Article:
PASTOR'S COLUMN: Calming the storm of the strip club

Rev. Mike Hesse
The U.S. Supreme Court will hear later this year a case that could determine whether praying before government meetings is legal.

The Gospel of Mark tells of the time when Jesus was crossing the Sea of Galilee with his disciples only to have a violent storm break out against them. As the disciples were tossed about such that they feared for their lives, they noticed Jesus asleep in the stern. They awoke him in a near panic, “Do you not care that we are perishing?” Mark says, “And he awoke and rebuked the wind and said to the sea, ‘Peace, be still!’ And the wind ceased, and there was a great calm.  He said to them, ‘Why are you so afraid?  Have you no faith?” (Mark 4:35f)

As I write this, the people of Destin find themselves in the midst of a storm so terrible in its own right that we fear the destruction of our town. Trident Operations, a company backed by considerable funds and handsomely paid Atlanta-based attorneys, is moving forward with plans to establish an adult cabaret (a lofty sounding name for a strip club) in the heart of the community. They have arrived demanding their First Amendment right to free speech, using the full weight of the law to support their position. This is a revisit of a mediation the city and this company reached several years ago when the issue first came up and surprised everyone. Those initial plans were put on hold when one of the principals of the agreement was murdered outside a similar club in Atlanta. Now the company has returned and is moving forward under the agreed terms of the mediation. 

Surprised once more, the citizens have begun to organize in response to the threat. I, personally, am hoping and praying that a way will be found to stop the project before it ever gets off the ground. Yet I am well aware that legal mediations are binding on all parties. I am neither an expert in the law, nor someone well-versed in Destin politics. What I would offer is some reflections from Mark’s account of the storm in light of what I see confronting our community. I offer them with all humility.

The first observation is that in Mark’s account, Jesus was heading toward a confrontation with the demonic on the other side of the lake. It is probable that the sudden storm was an effort by the demonic to stop the Lord before he arrived. That would explain why Jesus rebuked the wind. The Apostle Paul will later remind us that we are not wrestling with flesh and blood, but against the spiritual forces of evil in the heavenly places. What is being proposed for Destin is evil, but the men doing the proposing are simply tools that Satan is using to destroy our city from within.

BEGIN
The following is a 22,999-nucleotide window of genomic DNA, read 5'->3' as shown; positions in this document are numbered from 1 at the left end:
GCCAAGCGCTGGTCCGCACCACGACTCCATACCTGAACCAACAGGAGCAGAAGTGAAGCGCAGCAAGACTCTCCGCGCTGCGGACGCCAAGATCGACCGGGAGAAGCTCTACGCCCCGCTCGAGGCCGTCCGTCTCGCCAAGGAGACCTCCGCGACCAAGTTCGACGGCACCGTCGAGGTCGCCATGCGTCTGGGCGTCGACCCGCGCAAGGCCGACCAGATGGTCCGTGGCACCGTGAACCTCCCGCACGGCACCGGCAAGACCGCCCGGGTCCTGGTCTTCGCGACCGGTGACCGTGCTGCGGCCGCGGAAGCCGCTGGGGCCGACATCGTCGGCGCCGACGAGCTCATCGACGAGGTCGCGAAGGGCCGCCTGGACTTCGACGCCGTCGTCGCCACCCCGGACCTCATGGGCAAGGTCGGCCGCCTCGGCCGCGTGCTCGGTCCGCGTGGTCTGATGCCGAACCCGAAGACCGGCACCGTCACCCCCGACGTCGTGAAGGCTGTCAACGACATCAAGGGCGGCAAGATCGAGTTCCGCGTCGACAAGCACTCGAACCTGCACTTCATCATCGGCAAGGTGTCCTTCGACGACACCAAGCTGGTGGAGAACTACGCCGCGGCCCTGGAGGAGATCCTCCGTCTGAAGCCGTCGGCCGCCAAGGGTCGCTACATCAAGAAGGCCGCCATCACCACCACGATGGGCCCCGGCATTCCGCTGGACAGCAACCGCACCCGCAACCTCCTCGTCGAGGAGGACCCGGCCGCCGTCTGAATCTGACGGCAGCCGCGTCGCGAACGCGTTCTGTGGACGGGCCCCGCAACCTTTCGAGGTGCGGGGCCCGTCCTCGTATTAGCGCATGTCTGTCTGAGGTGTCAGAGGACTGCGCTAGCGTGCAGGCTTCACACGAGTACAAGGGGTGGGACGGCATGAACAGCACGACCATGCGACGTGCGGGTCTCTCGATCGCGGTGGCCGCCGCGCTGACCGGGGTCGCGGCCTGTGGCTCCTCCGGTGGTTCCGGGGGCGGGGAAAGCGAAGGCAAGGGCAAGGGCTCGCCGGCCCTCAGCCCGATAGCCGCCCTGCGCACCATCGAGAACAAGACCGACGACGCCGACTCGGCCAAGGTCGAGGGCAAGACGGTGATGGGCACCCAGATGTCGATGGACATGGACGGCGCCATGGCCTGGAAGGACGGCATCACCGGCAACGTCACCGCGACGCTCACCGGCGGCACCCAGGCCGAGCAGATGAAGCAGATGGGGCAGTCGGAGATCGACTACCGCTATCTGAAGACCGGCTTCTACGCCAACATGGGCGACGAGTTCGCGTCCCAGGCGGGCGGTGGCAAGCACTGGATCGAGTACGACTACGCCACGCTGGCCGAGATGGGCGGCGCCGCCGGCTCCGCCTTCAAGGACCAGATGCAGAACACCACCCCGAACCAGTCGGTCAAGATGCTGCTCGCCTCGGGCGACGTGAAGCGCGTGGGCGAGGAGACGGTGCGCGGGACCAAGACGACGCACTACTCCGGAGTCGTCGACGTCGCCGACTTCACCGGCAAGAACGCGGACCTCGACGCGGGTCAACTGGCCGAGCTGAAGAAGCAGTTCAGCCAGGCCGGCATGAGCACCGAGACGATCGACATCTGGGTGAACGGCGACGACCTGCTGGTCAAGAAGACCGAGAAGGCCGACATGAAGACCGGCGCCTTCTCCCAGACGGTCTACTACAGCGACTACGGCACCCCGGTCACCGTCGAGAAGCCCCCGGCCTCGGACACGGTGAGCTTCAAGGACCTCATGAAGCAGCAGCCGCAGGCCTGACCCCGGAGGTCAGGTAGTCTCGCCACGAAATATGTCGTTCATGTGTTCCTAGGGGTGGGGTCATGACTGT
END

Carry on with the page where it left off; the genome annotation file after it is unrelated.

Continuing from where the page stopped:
A second observation is that, for good or for ill, the disciples stood together in the midst of their crisis.  Nobody was accusing another of making a bad decision to cross the lake. One of the worst openings we can give the powers of darkness in our community is to allow him to divide us into angry factions. Whether the mediation was the best that could have been produced, our town leaders did the best job they could. They are not the enemy.  There is not one of them who does not hate the idea of a cabaret in our community. However we go forward, we need to do so together, perhaps disagreeing vigorously on specifics, but trusting each other’s intentions. As Jesus cautions us, “If a house is divided against itself, that house will not be able to stand.” (Mark 3:25) Darkness has no right to win a victory by tearing our community apart.  Then it wins and we all lose.

A third observation is that while the disciples were doing their part to secure the cargo, and trim the sail, and row with all their might, they knew that, ultimately, their hope was in Jesus. In the midst of their greatest need, they turned to the one who can not only calm the winds, but could also bring peace to their hearts as well. If the prince of darkness can use human beings as tools to threaten our town, then cannot the Lord of heaven and earth use us as instruments in his hands to deliver us from that threat? We are called to love our enemies, but sometimes that love involves refusing to help them do wrong. No business can long survive if there is no one to support it, whether in building its facility, furnishing it, or patronizing it.

When Jesus landed on the shore he was met by a demon-possessed man. Jesus delivered that man and restored him to health and life. Do we think for a second that he cannot win the same victory for Destin?

The Rev. Mike Hesse is senior pastor of Immanuel Anglican Church in Destin.